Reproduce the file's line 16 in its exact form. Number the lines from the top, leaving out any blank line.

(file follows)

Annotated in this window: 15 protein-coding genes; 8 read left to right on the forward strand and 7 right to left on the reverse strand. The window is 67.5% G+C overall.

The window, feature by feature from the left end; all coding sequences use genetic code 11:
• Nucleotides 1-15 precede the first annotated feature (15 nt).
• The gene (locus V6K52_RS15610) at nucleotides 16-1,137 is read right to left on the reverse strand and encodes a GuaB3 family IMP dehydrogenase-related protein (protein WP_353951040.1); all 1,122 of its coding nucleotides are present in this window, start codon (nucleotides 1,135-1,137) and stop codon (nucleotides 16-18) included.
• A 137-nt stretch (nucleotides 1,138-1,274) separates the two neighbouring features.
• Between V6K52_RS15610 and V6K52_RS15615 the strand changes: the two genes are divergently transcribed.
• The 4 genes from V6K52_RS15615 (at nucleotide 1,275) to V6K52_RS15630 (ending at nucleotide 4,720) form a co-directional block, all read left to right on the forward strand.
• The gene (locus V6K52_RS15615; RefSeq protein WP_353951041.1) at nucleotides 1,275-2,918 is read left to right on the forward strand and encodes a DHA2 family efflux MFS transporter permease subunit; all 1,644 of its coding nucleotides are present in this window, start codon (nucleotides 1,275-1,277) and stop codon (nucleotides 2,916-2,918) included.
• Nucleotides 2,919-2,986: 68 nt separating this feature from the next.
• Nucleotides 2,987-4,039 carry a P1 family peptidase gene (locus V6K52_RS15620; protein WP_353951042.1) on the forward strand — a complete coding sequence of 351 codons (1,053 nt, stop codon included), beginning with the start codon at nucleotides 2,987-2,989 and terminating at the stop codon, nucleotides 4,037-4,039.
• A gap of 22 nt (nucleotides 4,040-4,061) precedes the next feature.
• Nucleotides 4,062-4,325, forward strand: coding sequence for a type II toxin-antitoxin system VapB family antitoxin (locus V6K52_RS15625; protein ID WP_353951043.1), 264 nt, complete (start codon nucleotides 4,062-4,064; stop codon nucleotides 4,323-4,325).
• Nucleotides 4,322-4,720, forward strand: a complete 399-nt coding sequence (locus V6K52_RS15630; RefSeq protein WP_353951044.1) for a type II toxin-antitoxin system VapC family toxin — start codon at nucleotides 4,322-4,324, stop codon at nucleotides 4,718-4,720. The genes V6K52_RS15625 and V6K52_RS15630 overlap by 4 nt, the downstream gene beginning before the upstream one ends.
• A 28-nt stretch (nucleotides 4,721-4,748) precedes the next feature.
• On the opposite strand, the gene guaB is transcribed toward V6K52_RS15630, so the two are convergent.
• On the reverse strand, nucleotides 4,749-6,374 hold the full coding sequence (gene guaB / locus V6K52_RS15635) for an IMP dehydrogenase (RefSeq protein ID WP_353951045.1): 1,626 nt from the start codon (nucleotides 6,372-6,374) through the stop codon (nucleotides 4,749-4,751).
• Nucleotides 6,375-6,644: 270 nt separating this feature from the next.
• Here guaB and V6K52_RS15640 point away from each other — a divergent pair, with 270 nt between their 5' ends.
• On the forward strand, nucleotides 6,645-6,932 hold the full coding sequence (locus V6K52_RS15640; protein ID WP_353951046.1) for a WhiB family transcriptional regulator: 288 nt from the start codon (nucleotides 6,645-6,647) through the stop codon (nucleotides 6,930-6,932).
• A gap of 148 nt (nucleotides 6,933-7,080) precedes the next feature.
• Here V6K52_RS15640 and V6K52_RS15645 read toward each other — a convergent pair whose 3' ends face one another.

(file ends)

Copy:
• On the reverse strand, nucleotides 4,749-6,374 hold the full coding sequence (gene guaB / locus V6K52_RS15635) for an IMP dehydrogenase (RefSeq protein ID WP_353951045.1): 1,626 nt from the start codon (nucleotides 6,372-6,374) through the stop codon (nucleotides 4,749-4,751).